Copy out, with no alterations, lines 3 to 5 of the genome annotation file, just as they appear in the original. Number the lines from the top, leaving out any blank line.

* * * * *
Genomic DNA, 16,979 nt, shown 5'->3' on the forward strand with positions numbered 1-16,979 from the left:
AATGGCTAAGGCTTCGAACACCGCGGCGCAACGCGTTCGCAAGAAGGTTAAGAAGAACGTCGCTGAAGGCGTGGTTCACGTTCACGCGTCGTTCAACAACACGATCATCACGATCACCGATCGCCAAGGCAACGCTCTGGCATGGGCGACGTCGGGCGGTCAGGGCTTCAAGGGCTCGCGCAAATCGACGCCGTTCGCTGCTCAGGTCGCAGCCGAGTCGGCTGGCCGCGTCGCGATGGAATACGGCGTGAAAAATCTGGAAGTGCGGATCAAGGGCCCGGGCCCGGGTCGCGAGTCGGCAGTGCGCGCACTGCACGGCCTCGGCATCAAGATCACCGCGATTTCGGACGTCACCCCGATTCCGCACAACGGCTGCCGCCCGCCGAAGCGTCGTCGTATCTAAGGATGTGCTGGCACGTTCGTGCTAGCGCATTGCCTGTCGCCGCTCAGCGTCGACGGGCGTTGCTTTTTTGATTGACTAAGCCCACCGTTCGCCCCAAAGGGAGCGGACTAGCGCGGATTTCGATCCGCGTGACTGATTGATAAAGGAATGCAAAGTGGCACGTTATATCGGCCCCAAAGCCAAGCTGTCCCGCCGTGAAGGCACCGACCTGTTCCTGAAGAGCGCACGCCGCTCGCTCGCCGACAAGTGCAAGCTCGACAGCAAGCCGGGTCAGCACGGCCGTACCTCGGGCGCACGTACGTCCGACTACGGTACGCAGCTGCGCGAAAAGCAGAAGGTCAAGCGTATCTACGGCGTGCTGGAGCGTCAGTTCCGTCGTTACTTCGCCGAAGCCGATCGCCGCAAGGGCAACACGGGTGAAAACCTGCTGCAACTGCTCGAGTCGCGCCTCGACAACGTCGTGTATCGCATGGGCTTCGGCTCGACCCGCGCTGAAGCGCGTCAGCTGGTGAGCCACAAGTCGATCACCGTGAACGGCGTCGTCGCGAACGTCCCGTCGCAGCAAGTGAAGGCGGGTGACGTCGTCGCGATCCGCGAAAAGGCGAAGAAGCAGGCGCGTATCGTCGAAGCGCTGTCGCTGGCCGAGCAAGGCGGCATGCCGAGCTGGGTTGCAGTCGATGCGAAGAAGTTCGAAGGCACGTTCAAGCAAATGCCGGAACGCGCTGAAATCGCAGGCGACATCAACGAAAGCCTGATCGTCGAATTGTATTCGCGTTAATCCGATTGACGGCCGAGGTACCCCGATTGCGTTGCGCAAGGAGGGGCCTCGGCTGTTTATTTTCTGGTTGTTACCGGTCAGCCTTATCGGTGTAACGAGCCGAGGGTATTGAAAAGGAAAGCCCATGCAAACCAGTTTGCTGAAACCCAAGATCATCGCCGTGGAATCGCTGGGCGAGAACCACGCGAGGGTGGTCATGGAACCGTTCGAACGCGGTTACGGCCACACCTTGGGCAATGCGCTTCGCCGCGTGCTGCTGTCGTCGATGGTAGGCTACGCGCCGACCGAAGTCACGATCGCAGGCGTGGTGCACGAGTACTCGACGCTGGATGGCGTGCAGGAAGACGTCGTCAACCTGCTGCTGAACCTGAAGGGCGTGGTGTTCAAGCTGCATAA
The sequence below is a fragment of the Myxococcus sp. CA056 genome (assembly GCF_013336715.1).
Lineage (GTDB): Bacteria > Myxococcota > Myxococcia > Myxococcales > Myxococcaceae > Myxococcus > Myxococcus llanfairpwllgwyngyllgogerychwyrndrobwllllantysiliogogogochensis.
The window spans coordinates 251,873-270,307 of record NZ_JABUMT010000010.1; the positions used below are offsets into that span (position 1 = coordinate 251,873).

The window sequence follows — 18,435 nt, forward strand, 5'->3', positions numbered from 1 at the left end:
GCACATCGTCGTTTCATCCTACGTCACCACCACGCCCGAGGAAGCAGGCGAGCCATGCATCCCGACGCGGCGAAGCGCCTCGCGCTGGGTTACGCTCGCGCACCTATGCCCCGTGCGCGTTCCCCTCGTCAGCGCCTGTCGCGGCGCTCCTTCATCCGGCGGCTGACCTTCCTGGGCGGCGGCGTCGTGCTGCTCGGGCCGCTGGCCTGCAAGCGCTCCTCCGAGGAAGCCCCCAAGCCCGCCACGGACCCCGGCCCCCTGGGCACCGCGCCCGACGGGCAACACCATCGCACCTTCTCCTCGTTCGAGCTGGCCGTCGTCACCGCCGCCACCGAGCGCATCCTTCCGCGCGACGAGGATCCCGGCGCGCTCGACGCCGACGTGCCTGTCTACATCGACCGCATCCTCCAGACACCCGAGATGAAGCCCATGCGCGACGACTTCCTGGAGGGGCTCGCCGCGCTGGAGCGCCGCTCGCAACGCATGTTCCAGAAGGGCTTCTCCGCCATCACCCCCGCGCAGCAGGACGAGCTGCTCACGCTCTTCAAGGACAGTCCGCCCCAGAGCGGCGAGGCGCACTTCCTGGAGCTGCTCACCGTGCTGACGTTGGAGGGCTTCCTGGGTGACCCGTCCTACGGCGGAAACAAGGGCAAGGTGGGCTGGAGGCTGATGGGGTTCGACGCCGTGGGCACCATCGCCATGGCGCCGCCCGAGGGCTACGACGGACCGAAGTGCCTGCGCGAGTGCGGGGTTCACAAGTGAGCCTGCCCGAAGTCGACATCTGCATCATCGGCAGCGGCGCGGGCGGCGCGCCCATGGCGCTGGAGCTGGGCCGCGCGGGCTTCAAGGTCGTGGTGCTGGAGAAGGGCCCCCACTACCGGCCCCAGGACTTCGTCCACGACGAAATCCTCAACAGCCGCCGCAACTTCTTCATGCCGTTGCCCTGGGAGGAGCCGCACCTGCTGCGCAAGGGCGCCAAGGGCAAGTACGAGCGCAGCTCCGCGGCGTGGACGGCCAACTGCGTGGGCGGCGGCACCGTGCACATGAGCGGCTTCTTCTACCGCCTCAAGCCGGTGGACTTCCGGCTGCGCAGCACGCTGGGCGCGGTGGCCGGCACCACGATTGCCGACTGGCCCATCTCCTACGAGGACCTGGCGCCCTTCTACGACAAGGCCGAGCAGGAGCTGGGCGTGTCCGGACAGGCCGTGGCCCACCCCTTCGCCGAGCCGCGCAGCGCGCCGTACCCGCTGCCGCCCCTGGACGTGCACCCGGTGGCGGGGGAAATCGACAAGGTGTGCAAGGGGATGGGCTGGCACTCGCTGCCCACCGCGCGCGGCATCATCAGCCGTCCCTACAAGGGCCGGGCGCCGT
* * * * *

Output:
The sequence below is a fragment of the Myxococcus sp. CA056 genome (assembly GCF_013336715.1).
Lineage (GTDB): Bacteria > Myxococcota > Myxococcia > Myxococcales > Myxococcaceae > Myxococcus > Myxococcus llanfairpwllgwyngyllgogerychwyrndrobwllllantysiliogogogochensis.
The window spans coordinates 251,873-270,307 of record NZ_JABUMT010000010.1; the positions used below are offsets into that span (position 1 = coordinate 251,873).